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“Excuse Me,” “Please,” “Thank you” and “I’m sorry.” At one point, these four phrases were commonplace. In the past, if you stepped on someone’s foot or accidentally hit them, you automatically said “Excuse me” or “I’m so sorry.” You said it almost without really thinking. You excused yourself for belching, sneezing, staring and passing gas. The words rolled right off of your tongue — almost too quickly, often causing you to identify yourself as the person who passed gas. You said “thank you” for any kind gesture, whether solicited or unsolicited, and “Please” before asking something of someone. Nowadays, it seems as though the words are almost extinct comments in society. People just don’t use these kind words anymore.

If they step on your foot, they simply look at you in outrage, almost as if YOU stepped on THEIR foot, or that your foot inconvenienced theirs by being in the vicinity. They don’t part their lips or even pretend to be sorry for the mishap. Or perhaps they feel that looking you directly in the eye is confirmation enough. Then there are those who quickly proclaim “My bad.” I guess those are the good guys today, right?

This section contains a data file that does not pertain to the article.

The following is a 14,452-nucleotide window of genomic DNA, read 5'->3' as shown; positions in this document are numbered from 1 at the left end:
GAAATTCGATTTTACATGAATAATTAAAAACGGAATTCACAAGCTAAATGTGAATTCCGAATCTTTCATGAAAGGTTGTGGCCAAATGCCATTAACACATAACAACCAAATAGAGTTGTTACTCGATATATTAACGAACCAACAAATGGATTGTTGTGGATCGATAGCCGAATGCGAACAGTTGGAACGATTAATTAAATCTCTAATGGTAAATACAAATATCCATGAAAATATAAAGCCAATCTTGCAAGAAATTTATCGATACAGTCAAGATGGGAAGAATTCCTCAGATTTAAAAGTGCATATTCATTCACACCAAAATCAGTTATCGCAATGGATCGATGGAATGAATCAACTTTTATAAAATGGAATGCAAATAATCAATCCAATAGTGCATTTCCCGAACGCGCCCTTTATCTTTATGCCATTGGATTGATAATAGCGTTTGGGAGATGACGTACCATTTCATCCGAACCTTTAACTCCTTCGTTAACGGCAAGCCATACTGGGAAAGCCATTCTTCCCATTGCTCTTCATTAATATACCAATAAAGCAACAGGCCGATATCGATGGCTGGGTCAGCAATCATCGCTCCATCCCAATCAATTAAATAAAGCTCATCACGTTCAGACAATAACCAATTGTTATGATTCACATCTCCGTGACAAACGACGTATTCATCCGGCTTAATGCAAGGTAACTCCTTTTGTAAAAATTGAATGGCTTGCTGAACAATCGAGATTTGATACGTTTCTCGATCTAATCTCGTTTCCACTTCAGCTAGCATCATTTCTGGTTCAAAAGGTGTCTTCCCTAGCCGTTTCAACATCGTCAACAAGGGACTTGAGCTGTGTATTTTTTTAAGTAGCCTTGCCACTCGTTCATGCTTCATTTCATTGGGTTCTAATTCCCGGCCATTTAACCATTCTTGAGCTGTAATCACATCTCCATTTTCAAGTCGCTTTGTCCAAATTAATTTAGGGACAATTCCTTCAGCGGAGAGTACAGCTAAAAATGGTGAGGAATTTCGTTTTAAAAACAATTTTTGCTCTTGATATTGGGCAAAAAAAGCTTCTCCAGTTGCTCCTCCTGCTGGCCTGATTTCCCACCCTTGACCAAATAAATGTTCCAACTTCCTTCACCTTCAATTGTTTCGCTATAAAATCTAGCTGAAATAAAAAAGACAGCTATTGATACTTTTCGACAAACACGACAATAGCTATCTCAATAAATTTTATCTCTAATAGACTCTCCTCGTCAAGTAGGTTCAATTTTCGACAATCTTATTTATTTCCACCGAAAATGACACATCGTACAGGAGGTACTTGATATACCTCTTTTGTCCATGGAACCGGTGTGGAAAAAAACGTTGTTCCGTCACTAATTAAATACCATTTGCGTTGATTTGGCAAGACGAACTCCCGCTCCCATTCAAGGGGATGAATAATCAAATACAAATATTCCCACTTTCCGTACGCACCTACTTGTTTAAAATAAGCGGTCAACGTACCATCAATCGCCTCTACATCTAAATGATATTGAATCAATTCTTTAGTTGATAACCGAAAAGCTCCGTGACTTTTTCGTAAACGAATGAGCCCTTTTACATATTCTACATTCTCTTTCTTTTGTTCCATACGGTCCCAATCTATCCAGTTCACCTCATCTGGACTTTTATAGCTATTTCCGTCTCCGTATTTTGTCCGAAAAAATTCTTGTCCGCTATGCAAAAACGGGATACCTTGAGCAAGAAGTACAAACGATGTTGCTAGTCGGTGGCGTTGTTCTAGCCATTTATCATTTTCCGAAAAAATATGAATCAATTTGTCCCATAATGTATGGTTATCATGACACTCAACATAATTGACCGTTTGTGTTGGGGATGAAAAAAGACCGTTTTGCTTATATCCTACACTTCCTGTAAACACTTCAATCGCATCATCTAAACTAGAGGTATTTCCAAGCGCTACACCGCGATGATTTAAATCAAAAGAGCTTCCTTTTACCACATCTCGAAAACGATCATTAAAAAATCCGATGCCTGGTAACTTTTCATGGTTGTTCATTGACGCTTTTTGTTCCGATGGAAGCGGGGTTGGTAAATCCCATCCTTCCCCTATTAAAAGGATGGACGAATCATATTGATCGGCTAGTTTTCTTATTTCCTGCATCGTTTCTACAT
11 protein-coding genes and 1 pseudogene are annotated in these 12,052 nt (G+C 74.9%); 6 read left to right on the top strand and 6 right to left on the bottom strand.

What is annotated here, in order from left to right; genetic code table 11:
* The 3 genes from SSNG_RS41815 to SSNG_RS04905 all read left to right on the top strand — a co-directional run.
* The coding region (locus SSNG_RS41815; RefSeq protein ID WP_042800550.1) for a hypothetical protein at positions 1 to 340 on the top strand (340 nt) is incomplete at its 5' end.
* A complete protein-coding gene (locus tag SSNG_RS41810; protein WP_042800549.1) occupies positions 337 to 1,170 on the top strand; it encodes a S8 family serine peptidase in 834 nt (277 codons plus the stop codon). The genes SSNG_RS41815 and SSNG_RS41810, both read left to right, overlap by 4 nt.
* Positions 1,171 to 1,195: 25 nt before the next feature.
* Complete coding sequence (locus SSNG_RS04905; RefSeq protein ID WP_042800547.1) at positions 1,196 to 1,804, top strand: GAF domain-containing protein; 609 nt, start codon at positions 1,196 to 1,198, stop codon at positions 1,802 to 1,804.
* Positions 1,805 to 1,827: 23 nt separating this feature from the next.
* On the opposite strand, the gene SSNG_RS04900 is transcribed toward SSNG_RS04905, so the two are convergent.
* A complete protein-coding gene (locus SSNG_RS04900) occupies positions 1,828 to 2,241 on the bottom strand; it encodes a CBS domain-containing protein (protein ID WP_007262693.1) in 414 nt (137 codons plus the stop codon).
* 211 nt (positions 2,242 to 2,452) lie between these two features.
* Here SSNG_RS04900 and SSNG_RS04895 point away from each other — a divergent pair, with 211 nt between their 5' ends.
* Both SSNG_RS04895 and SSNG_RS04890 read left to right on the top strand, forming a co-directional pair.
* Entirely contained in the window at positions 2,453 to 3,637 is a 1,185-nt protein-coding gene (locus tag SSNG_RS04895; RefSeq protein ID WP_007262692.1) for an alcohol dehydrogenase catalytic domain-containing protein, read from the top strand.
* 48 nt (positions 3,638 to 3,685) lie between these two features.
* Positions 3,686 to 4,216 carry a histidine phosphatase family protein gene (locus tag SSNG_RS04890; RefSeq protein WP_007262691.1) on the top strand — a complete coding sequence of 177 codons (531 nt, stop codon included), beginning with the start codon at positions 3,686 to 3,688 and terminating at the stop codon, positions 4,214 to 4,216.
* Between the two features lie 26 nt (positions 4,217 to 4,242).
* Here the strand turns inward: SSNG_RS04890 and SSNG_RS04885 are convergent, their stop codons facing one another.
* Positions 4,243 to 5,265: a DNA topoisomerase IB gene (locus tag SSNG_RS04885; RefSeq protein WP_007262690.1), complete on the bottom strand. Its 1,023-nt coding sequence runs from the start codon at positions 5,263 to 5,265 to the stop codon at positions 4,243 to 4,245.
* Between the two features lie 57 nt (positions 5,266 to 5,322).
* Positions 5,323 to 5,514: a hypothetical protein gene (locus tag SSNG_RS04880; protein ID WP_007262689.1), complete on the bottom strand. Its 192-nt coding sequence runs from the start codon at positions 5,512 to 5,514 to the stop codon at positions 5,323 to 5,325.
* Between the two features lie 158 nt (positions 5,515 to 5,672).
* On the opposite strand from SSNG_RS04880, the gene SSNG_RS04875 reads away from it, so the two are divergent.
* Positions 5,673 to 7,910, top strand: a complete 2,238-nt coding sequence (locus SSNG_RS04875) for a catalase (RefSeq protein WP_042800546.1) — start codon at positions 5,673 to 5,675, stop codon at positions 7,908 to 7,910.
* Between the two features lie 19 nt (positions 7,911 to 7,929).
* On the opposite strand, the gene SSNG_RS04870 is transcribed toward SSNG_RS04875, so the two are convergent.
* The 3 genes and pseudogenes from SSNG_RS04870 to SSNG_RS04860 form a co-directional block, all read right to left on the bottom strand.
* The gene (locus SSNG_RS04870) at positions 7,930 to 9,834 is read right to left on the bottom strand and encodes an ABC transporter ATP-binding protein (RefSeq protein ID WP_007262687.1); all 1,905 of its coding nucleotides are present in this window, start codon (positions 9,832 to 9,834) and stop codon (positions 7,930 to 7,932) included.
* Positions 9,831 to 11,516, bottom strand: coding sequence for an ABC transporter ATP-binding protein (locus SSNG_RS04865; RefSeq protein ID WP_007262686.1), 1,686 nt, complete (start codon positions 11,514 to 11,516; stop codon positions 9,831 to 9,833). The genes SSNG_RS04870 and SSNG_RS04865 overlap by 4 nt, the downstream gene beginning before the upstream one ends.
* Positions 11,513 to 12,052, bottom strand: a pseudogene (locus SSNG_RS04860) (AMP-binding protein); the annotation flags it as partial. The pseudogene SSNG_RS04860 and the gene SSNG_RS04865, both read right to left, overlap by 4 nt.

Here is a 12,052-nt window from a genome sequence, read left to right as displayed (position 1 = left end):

I cannot tell you how many times I have been on a crowded subway and watched someone who is trying to exit at a particular stop fail to as much as utter a sound. Instead of saying “Excuse me,” they squeeze and maneuver themselves in and out of pockets of space. Even with a cursory glance, you can see the frustration on their faces as they dodge and weave through a collection of bodies. And yet, they refuse or maybe have no idea that two simple words can ease said frustration and let others know that they are attempting to exit. It is almost laughable to watch someone in one of the “inside” seats who wants to exit start shifting in their chair. They start readjusting their packages, purses, briefcases, etc. in as obvious and hurriedly a fashion as possible. They almost never say “Excuse me.” I often turn to the person and ask if they are getting off at the next stop. They always reply “Yes” in a way that says “can’t you tell by my readjusting my belongings that this is my stop?”

I don’t understand that at all. Why not say Excuse me? Is it too old-fashioned? Is it out of style? Or have we simply grown so impolite and impatient with others that we see them as hindrances, instead of the people we have to share space with? Is this a sign of the times? If so, what does that say about the times that two or three words that could potentially defuse a situation before it ignites aren’t important enough to give a few seconds to? Excuse me, can anybody hear me?